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Mazda Diesels

While the mighty little Mazda3 has become quite popular here in the States, there’s forbidden fruit on the other side of the pond. Once again, we miss out on the most fuel-efficient models. It’s no secret that Mazda fits a number of thrifty diesel engines throughout its range in Europe, but American Mazda enthusiasts can only look longingly across the ocean in the hopes that one day those torque-filled penny pinching diesel power plants will find their way stateside.

The Mazda3 made a great impression this past summer, when we took it out on an extended highway run, round tripping to Washington DC. While our Mazda3 MPG review reveals highway fuel economy that far exceeds the official estimates, it can’t hold a candle to the remarkable numbers turned in by the Mazda3 diesel abroad.

Ready to get your blood boiling? We’ve done a bit of research to dig up England’s official estimates for the diesel-powered Mazda3, along with its stable mates …

Mazda3 hatch


Mazda3 S Hatchback – Diesel

There are three different diesel engines offered in the Mazda3 hatchback:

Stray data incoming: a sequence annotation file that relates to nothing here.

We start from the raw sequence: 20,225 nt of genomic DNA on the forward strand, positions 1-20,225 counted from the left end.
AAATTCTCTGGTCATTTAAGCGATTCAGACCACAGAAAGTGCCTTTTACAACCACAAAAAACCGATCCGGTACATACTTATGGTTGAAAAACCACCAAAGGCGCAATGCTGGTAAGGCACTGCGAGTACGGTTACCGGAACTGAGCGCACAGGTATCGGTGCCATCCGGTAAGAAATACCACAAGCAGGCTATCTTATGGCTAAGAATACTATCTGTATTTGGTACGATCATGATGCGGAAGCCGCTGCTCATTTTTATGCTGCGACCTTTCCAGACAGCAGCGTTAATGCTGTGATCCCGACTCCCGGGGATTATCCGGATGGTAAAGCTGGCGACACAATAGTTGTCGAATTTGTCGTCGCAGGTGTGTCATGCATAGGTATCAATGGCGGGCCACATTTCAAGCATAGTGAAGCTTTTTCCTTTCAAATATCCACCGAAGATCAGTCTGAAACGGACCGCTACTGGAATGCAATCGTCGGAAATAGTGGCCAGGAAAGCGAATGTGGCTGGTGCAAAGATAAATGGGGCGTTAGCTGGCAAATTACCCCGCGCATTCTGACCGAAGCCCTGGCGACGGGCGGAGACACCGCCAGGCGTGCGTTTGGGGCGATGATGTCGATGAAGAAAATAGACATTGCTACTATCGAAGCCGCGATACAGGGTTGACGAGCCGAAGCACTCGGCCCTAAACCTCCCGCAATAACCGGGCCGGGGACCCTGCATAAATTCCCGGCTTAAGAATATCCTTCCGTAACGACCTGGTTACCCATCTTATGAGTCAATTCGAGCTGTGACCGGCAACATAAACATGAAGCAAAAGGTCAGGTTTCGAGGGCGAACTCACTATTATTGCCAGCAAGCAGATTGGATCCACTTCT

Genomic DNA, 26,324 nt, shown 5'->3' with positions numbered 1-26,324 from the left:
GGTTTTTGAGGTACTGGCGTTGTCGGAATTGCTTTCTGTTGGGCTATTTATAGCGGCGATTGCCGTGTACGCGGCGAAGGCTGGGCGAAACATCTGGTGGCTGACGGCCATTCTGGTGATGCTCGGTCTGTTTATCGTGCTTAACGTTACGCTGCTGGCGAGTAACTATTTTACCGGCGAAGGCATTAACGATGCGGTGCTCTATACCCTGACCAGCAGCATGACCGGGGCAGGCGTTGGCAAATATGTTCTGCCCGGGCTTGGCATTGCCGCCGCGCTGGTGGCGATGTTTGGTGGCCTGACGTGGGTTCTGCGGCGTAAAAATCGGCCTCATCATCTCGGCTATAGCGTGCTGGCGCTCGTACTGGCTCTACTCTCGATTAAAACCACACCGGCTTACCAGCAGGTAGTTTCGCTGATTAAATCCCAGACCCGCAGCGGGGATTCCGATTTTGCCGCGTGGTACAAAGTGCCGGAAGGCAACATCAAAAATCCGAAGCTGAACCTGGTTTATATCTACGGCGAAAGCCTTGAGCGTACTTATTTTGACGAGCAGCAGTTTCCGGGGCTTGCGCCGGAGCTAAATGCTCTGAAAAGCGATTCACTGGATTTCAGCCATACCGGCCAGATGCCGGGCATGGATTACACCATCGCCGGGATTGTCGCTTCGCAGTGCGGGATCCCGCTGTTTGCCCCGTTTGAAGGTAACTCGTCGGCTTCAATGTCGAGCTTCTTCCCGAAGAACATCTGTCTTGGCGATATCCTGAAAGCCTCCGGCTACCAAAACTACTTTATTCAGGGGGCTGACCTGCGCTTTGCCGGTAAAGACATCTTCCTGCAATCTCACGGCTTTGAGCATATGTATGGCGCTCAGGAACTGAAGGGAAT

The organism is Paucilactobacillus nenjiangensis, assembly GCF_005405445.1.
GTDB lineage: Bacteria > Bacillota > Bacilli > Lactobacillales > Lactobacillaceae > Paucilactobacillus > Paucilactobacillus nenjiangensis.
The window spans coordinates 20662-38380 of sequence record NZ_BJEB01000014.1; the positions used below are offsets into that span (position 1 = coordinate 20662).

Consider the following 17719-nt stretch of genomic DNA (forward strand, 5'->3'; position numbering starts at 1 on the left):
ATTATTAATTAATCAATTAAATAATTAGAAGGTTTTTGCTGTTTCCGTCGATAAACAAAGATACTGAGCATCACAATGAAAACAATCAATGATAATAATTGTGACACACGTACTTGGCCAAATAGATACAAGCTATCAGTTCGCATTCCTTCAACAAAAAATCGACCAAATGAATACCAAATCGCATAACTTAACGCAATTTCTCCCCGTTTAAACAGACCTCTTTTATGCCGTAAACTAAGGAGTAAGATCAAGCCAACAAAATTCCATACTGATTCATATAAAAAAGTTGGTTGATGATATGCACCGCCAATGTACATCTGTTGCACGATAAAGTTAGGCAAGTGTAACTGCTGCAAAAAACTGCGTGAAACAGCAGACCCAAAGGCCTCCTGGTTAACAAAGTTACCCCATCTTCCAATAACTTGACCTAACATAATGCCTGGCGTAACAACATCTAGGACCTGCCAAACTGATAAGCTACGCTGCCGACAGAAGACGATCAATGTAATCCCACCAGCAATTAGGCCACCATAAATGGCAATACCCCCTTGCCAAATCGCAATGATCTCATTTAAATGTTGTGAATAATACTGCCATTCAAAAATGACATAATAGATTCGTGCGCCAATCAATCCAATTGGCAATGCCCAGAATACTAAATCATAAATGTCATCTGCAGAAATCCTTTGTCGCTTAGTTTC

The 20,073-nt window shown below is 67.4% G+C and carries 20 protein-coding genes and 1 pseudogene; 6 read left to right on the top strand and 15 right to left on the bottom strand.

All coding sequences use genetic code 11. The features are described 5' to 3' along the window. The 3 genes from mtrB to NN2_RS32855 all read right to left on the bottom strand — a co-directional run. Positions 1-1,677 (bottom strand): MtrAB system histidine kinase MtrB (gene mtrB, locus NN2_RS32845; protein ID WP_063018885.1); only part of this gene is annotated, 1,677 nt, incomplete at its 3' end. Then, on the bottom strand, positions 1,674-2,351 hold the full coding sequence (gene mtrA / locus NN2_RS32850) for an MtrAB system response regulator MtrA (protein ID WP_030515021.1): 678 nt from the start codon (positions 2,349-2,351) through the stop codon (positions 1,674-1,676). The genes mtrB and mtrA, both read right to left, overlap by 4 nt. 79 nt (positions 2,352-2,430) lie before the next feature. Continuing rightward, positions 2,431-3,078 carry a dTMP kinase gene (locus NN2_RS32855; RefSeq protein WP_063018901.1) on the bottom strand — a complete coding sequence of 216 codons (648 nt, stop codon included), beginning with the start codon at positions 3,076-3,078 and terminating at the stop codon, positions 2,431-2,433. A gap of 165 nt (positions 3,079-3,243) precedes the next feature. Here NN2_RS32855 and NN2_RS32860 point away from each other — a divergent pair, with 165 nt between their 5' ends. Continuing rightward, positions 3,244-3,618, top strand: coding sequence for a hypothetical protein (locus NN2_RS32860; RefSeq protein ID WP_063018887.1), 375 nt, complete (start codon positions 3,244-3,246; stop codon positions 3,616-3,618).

1.6 liter MZ-CD Diesel
Five-speed manual transmission
90 horsepower and approximitely 158.5 foot pounds (215 Nm) of torque
British Gallons: 47.1 Urban / 70.6 Extra Urban / 60.1 Combined MPG
US Gallons (equivalent): 39.1 City / 58.8 Highway / 50 Combined MPG
0-62: 12.2 seconds
Top speed: 108 MPH

1.6 liter MZ-CD Diesel
Five-speed manual transmission
109 horsepower and approximitely 177 foot pounds (240 Nm) of torque
British Gallons: 46.3 Urban / 68.9 Extra Urban / 58.9 Combined MPG
US Gallons (equivalent): 38.5 City / 57.4 Highway / 49 Combined MPG
0-62: 11.6 seconds
Top speed: 113 MPH

2.0 liter MZ-CD Diesel
Six-speed manual transmission
143 horsepower and approximitely 265.5 foot pounds (360 Nm) of torque
British Gallons: 39.8 Urban / 52.3 Extra Urban / 47.1 Combined MPG
US Gallons (equivalent): 33.1 City / 43.5 Highway / 39.2 Combined MPG
0-62: 9.9 seconds
Top speed: 126 MPH

2009 Mazda6

Mazda6 – Diesel

2.0 liter MZ-CD Diesel
Six-speed manual transmission
140 horsepower and approximitely 243 foot pounds (330 Nm) of torque
British Gallons: 42.2 Urban / 56.5 Extra Urban / 50.4 Combined MPG
US Gallons (equivalent): 35.1 City / 47 Highway / 42 Combined MPG
0-62: 10.5 seconds
Top speed: 127 MPH

08_Mazda5

Mazda5 – Diesel

There are two different diesel engines offered in the Mazda5 mini-minivan:

2.0 liter MZ-CD Diesel (110 HP)
Six-speed manual transmission
110 horsepower and approximitely 228.6 foot pounds (310 Nm) of torque
British Gallons: 38.7 Urban / 52.3 Extra Urban / 46.3 Combined MPG